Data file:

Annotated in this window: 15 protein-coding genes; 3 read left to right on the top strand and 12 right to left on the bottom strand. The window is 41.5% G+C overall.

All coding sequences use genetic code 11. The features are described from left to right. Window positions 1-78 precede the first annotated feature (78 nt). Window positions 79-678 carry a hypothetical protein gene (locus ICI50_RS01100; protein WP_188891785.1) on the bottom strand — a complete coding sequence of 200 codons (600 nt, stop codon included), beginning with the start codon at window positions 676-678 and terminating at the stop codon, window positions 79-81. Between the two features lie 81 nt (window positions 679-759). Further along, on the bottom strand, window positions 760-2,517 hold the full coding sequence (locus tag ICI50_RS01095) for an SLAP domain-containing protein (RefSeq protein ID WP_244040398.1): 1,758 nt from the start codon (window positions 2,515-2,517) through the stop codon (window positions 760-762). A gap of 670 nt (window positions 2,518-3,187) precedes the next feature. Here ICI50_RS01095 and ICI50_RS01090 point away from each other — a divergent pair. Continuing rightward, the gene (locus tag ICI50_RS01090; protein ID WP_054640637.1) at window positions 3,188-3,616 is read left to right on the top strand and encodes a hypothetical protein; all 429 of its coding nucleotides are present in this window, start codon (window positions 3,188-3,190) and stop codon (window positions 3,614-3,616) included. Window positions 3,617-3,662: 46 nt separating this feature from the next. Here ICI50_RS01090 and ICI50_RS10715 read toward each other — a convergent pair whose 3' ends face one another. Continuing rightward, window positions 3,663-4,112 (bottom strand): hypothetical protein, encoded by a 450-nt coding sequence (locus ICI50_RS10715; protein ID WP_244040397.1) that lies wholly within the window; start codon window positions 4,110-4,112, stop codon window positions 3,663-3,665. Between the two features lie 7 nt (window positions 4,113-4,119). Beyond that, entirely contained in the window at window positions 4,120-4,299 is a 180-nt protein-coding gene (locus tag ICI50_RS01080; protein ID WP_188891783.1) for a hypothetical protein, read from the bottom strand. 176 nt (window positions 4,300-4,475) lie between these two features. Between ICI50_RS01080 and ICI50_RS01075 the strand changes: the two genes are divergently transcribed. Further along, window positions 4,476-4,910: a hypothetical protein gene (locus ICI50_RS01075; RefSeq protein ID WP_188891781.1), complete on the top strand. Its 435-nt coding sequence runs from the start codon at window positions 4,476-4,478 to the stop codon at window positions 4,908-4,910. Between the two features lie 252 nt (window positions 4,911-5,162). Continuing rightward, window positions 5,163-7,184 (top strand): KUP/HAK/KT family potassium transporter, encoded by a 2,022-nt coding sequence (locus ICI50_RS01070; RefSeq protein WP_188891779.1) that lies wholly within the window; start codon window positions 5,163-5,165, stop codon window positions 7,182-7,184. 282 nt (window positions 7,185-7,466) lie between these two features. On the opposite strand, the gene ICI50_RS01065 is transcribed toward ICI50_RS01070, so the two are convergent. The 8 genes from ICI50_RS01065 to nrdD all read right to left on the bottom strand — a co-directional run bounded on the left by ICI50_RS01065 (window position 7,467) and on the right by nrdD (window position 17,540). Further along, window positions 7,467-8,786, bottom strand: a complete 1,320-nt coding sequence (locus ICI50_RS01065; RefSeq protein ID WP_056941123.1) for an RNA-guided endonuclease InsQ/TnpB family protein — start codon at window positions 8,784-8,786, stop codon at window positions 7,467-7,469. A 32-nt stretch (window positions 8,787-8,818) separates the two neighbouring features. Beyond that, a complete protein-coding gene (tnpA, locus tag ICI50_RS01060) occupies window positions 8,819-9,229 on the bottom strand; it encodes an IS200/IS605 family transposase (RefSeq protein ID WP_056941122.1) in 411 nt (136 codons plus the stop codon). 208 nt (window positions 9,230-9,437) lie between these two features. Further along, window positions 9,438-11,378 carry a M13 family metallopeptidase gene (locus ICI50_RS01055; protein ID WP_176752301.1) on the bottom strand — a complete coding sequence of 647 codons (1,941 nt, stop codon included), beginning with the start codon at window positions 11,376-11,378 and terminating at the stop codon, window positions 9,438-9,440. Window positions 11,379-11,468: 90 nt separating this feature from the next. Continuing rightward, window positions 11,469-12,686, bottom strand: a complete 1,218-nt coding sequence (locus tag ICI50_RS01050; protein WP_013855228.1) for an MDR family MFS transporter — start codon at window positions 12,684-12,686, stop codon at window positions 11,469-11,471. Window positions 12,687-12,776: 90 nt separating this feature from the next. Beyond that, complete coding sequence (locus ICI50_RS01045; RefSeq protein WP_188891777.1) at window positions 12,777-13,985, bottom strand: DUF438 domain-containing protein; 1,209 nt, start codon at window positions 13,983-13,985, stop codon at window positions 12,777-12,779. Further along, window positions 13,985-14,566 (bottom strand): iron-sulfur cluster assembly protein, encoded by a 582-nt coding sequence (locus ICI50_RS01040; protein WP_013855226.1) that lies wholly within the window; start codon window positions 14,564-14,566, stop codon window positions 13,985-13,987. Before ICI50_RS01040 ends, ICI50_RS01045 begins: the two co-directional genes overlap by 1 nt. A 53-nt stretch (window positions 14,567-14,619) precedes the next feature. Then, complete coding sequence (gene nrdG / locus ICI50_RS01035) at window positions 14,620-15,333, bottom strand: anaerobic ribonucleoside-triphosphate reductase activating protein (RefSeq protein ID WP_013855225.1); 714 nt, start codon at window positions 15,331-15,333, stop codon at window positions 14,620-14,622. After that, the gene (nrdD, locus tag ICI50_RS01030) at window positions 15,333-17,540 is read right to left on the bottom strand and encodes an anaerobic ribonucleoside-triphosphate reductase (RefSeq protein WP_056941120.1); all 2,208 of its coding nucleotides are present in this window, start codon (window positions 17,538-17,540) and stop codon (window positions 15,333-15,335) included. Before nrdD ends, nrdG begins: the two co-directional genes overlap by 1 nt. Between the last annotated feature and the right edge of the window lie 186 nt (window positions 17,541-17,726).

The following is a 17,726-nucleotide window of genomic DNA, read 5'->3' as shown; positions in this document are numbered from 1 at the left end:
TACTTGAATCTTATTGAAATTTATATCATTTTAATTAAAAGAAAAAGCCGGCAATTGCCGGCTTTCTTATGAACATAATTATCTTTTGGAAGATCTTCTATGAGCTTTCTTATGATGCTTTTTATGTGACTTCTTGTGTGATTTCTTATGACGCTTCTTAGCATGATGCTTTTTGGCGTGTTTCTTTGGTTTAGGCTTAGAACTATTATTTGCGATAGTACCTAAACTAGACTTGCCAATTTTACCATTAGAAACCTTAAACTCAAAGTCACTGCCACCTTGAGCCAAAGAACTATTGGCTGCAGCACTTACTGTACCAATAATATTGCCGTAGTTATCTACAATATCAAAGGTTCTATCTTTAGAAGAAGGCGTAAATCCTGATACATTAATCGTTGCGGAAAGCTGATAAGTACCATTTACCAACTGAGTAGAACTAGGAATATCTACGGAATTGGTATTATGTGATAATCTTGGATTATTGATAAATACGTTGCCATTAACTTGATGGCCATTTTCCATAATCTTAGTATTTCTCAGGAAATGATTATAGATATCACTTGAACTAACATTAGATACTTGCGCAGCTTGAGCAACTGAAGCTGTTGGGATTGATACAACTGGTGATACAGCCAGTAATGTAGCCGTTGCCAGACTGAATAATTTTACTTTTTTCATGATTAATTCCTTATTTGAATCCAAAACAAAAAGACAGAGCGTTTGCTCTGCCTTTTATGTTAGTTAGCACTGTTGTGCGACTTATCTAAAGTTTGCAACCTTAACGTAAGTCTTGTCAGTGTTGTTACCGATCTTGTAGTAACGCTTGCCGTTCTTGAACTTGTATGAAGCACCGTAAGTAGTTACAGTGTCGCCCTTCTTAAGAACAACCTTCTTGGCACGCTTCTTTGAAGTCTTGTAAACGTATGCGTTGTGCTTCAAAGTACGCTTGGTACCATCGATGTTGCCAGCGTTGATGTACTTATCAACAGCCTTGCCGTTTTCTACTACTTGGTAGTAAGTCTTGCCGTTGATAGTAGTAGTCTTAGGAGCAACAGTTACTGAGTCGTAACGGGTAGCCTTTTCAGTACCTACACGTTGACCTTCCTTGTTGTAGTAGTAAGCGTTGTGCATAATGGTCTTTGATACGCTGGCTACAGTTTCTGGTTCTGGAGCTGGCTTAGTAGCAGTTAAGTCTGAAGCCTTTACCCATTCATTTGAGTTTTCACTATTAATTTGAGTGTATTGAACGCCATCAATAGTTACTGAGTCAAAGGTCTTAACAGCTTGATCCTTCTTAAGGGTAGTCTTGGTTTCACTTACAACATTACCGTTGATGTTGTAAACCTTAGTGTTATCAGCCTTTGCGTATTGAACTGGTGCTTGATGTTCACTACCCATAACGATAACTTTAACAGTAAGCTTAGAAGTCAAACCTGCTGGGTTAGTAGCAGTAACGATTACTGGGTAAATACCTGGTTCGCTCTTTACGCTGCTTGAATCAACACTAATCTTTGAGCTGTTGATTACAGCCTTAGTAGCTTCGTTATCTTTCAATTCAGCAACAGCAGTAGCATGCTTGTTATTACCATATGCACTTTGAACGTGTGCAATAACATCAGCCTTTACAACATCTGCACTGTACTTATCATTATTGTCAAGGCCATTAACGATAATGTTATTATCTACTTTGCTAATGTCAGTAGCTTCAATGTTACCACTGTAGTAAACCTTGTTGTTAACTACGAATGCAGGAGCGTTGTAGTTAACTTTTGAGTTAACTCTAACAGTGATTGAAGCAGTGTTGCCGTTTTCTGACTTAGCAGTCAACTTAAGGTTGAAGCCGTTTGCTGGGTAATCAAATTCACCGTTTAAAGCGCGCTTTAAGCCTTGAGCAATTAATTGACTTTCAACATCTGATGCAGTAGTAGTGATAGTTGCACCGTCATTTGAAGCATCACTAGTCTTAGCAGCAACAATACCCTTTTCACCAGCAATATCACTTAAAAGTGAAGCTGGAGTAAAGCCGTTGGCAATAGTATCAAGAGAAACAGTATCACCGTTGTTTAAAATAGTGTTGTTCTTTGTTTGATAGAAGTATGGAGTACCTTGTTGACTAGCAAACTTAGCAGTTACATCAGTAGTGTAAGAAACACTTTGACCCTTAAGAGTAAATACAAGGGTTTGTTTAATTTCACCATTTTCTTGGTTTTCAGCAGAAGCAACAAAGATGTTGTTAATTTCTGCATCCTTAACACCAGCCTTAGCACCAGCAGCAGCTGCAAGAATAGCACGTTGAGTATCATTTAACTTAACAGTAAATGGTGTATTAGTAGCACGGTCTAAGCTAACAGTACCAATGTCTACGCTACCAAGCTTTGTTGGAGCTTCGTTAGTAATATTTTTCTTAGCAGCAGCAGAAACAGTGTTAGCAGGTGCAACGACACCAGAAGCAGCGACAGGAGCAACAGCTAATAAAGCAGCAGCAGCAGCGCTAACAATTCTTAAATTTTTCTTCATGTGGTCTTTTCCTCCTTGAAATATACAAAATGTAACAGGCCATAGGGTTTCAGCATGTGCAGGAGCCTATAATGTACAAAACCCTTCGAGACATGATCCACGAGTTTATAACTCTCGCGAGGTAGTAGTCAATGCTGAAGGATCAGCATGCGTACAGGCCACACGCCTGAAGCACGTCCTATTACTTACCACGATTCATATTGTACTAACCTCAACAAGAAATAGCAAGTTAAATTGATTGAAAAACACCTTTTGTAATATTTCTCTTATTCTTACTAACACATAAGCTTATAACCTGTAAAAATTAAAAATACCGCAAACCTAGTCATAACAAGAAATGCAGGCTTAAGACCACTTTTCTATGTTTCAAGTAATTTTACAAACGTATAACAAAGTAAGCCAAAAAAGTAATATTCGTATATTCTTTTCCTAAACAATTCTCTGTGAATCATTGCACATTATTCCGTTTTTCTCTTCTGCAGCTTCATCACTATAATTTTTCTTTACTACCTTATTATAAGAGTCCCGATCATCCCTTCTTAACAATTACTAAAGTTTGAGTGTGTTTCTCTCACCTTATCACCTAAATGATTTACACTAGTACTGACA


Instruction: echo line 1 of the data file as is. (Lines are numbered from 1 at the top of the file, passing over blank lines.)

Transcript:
Annotated in this window: 15 protein-coding genes; 3 read left to right on the top strand and 12 right to left on the bottom strand. The window is 41.5% G+C overall.